Electric Warriors #1 Is Ambitious And Fresh

by Josh Davison

[*Mild Spoilers Ahead!]
It is the year 2735 A.D. Humanity and animal-kind still struggle to coexist after the Human Personhood Accords (see… any Kamandi title for some background on this, I guess). The Earth is trying to rejoin the United Planets, and a part of doing so is offering up an Electric Warrior. The Gil’Dishpan, a governing body in the United Planets, bestow one Electric Seed to each of the planets so that they may have a powered warrior to duel other warriors from other worlds in the United Planets. Earth has split their Electric Seed so that they can have a representative from both human and animal kind. Ian Navarro’s brother, Oscar, has been chosen as the human representative of Earth, and Ian is far from happy about it.

Electric Warriors #1 cover by Travis Lanham and Hi-Fi
Electric Warriors #1 cover by Travis Lanham and Hi-Fi

Electric Warriors #1 takes place in the Cosmic Dark Age, the time that followed the Great Disaster that brought humanity low and animals to sentience. It’s something of a gap-filler between the futures of Kamandi and the Legion of Superheroes.
It opens up as something of a strange racism parable. Ian is the son of a father who wants animals and humans to coexist and a mother who is a segregationist. Ian himself deeply disdains animal-kind and brags about how humanity used to subjugate animals before “Cortexin,” the drug that bestowed sentience to the animals.
Yet, despite this deep resentment, he idolizes his more accepting and less bitter brother, Oscar, who has nothing wrong with offering himself up as an Electric Warrior, knowing full well he will likely die.
The comic acknowledges the barbarism inherent in a political system set up around super-powered gladiatorial combat. Ian talks about how brutally Electric Warriors die in the arena on the planet Covenant.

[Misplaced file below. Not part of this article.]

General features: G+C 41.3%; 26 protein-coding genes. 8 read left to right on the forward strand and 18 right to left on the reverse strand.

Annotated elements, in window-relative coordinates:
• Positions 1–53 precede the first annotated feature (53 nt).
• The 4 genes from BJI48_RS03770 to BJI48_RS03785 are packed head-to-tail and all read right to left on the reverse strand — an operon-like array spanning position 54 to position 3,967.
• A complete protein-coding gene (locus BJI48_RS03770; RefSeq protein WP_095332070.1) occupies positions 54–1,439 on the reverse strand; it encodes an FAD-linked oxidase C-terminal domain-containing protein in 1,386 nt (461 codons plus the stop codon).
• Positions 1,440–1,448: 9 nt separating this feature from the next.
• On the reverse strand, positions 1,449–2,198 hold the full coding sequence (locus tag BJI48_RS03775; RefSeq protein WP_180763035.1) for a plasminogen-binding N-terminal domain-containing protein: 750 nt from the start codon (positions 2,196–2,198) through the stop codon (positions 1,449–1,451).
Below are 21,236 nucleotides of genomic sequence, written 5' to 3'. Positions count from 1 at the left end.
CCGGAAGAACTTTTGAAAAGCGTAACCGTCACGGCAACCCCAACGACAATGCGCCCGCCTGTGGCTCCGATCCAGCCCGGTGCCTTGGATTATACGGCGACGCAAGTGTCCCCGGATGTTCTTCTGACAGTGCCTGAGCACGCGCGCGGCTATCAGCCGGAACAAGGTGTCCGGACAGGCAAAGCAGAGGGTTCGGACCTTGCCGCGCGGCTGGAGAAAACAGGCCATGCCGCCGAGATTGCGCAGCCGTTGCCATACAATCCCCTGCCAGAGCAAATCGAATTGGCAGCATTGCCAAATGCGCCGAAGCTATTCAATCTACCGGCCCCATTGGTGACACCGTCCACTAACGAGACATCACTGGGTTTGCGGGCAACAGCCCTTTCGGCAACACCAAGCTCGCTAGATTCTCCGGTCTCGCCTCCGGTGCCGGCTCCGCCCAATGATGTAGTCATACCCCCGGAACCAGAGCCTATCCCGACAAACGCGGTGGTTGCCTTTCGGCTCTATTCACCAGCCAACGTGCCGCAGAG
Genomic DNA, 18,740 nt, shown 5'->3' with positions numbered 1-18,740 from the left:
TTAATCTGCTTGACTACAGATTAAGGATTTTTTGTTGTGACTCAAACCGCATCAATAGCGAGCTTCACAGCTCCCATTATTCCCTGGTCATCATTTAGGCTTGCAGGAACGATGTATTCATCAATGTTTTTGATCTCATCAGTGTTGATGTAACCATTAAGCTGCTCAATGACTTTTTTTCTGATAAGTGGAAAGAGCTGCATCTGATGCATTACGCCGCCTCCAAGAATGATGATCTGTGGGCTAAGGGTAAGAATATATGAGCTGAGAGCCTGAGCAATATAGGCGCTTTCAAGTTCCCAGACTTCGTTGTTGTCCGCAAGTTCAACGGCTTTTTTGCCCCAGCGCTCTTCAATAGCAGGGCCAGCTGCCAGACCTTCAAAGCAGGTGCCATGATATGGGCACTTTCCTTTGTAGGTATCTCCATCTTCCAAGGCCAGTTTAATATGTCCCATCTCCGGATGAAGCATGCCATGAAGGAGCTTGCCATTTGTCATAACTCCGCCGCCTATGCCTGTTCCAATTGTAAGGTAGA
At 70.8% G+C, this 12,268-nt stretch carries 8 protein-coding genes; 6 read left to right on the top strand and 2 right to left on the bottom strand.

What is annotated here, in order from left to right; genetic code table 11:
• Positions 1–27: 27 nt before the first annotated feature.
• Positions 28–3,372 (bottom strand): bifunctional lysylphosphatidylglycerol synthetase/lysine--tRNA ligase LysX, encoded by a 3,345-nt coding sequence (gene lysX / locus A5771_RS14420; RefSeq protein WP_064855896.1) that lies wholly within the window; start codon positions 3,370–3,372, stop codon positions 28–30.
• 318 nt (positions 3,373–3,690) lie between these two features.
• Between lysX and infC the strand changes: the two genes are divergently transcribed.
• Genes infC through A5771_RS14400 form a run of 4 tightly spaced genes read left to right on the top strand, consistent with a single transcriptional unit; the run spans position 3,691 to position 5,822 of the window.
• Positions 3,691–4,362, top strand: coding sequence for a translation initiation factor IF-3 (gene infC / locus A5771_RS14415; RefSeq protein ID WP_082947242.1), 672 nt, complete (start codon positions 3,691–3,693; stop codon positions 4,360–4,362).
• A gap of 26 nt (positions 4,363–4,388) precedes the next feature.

It’s an interesting and outright ambitious first issue, with a lead character your setup to almost certainly dislike but shows spots of near-complete selflessness in an advanced civilization that is trying to stray from war, but can’t leave it completely.
There are artifacts and icons that tie this to the present DC Universe that we know and love. That red cape on the human warrior on the cover is indeed Superman’s, and a lot is said about the Human Age of Heroes and, implicitly, the Justice League.
Electric Warriors #1 art by Travel Foreman, Hi-Fi, and letterer Travis Lanham
Electric Warriors #1 art by Travel Foreman, Hi-Fi, and letterer Travis Lanham

Travel Foreman may have been the perfect choice to bring this futuristic pseudo-dystopian tale to life. He has a style that can easily waver between grounded realism and spots of cosmic surrealism. He balances the familiar world of Ian Navarro and the alien, deep oceanic realm of Kana of the octopi people. He’s especially gifted in texturing skin and other surfaces to grant a hint of a visceral quality to the visuals. Hi-Fi pulls his weight with spectacular cosmic and cyberpunk coloring to keep the book popping and flashy while still balancing it out with tamer scenes and settings.
Electric Warriors #1 is an interesting read without a doubt. It’s a futuristic parable on race and the dissonance between so-called advanced civilizations and a reliance on bloodsport and violent conflict. Steve Orlando is trying something indeed ambitious here, and I recommend checking it out.
Electric Warriors #1 comes to us from writer Steve Orlando, artist Travel Foreman, color artist Hi-Fi, letterer Travis Lanham, cover artist Travel Foreman with Hi-Fi, and variant cover artist Bengal.

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